Ziegfeld Girls

How little the public realizes what a girl must go through before she finally appears before the spotlight that is thrown upon the stage.

Florenz Ziegfeld
From 1907-1931, the Ziegfeld Follies (named after producer Florenz Ziegfeld) were an annual Broadway production based on the Folies Bergere in Paris. Top headliners were showcased. But the real attraction were the Ziegfeld Girls, chorus girls who wore amazing costumes (created by top designers, like Erte and Lady Duff Gordon) and essentially walked up and down an enormous set of stairs on stage. Here are their stories…
Adrienne Ames
As a model, Adrienne Ames came to the notice of Flo Ziegfeld. She acted on the stage, movies, and radio, and created her own line of fashion through Sears stores. However, she became better known as a wild socialite. Streetswing.com states that “due to her bout with cancer of the hip, she was probably trying to live her life to the fullest.”  She died of that cancer at the age of 39. She has a star on the Hollywood Walk of Fame. 
Doris Eaton
Doris Eaton was 14 years old when she joined The Follies in 1918. She was not only a dancer in the show; she also assisted the director. She got around underage work laws by changing her name for the next two years until, at age 16, she could safely use her real name. She appeared in films during the 1920s and 1930s where, in one film, she premiered the song “Singing in the Rain” (which became its own movie with Gene Kelly). She died in 2010 at the ripe old age of 106. As the last surviving Ziegfeld Girl, Broadway honored her by dimming its lights.
Virginia Biddle
Virginia Biddle performed with The Follies until 1931. In that year, she and fellow Ziegfeld Girl Helen Walsh went for a sailing trip on entertainer Harry Richman's yacht. During the ride, the yacht exploded, burning Virginia's feet and ankles and killing Helen. This accident forced Virginia to retire from show business. She sued Richman but instead of receiving the $50,000 damages as requested, she was given only $50.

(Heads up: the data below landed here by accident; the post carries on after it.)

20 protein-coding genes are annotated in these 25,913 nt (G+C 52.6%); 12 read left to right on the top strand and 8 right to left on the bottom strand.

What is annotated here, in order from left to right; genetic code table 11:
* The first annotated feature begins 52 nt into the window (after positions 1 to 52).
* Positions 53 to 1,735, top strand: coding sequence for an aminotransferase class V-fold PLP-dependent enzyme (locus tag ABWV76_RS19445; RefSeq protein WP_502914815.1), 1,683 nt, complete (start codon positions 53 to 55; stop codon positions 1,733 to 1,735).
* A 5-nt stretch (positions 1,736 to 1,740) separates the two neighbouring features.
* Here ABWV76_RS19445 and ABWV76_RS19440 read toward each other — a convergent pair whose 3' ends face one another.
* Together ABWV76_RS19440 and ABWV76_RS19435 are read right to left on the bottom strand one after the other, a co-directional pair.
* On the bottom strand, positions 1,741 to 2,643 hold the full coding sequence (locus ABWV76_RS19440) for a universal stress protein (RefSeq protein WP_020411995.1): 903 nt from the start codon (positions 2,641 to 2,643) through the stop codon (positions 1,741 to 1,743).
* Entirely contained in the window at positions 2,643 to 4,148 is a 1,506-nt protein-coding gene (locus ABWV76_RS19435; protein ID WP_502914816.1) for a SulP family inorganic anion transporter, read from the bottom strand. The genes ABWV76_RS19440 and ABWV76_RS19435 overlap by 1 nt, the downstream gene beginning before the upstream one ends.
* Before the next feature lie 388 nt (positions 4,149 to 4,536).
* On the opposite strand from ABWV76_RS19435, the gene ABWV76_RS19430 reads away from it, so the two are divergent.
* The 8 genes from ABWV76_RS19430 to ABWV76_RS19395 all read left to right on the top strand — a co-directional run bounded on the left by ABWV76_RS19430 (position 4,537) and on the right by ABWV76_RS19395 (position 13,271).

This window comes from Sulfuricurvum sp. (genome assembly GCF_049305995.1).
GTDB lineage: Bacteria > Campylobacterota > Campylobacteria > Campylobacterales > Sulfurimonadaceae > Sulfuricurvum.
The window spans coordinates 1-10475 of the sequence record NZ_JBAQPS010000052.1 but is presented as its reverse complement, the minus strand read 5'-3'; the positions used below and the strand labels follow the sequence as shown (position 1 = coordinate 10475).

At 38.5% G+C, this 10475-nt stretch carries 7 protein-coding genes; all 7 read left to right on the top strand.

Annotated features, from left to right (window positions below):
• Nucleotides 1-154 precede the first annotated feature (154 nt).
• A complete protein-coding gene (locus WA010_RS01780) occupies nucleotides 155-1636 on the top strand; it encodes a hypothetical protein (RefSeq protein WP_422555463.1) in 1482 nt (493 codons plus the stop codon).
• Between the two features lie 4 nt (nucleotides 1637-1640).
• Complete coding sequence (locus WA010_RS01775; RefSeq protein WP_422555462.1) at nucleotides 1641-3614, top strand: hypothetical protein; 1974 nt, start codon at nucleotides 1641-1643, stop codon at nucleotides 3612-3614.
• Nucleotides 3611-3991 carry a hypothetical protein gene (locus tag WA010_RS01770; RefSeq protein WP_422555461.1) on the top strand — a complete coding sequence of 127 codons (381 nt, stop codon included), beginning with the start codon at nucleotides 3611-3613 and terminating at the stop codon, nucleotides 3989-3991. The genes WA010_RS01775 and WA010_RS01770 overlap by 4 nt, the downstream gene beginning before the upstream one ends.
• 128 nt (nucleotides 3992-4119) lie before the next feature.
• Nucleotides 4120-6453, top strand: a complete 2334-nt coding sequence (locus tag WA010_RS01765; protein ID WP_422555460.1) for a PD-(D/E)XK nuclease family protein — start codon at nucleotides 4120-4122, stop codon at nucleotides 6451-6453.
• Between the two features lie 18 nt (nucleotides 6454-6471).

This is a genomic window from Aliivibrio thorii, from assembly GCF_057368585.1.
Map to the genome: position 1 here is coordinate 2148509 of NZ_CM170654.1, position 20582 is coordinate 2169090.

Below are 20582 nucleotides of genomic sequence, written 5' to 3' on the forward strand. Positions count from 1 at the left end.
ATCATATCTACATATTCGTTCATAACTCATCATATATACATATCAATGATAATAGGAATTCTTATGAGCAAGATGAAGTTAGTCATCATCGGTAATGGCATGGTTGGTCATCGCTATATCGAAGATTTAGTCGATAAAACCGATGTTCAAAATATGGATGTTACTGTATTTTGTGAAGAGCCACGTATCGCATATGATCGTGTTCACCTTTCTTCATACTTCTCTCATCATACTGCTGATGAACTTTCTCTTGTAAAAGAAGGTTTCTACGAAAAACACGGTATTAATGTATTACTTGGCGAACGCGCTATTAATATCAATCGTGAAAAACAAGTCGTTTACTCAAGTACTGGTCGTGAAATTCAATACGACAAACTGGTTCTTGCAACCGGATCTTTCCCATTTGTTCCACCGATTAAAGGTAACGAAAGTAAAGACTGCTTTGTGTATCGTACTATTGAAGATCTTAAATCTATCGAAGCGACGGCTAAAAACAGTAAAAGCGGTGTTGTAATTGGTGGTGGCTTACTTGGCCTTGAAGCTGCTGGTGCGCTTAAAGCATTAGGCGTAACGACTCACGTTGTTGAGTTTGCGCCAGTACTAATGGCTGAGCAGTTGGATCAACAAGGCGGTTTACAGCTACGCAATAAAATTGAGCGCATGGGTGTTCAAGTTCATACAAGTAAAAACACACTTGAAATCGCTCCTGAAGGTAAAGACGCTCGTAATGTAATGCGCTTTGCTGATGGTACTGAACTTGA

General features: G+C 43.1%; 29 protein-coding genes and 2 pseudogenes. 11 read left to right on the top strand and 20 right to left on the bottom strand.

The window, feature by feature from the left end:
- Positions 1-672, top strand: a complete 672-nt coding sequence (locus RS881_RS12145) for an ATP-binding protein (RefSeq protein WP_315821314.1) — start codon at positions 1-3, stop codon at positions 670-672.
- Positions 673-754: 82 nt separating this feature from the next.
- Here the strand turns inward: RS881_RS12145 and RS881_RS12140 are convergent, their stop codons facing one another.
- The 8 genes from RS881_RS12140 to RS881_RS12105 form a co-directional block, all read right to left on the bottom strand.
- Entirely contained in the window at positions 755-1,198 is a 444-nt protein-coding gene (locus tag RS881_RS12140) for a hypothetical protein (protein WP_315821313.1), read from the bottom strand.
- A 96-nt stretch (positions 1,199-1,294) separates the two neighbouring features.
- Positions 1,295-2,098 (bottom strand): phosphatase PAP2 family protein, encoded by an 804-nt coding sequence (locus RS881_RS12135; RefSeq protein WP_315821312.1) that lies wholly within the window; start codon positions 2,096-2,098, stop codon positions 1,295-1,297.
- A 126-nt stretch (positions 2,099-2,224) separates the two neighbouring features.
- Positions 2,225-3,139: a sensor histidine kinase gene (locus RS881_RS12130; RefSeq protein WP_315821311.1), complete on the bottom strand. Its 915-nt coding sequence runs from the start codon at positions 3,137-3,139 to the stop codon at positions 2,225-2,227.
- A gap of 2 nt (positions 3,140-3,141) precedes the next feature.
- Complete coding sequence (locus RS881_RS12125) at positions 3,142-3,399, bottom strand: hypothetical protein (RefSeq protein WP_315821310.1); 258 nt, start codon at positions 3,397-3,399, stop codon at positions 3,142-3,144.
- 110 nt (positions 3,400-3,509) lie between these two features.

Mae Murray
Mae Murray was known as "The Girl with the Bee-Stung Lips." During the silent movie era, many women, including Murray, were producers with their own film production company. However, as with many silent film stars, she couldn’t make the move to the “talkies”. On top of that, on the advice of her then-husband/manager, she walked out on her MGM contract - something that you DID NOT do to Louis B. Mayer. In fact, Mayer blacklisted her in Hollywood. Yet that did not stop Hollywood from memorializing her on the Hollywood Walk of Fame.
Jean Ackerman
Jean Ackerman was with The Follies for only three years from 1927 to 1930. Still, she was called “The World’s Most Beautiful Brunette” by the tabloids.  Upon her marriage to the heir of the General Cigar Company, she became a New York socialite.
« of 3 »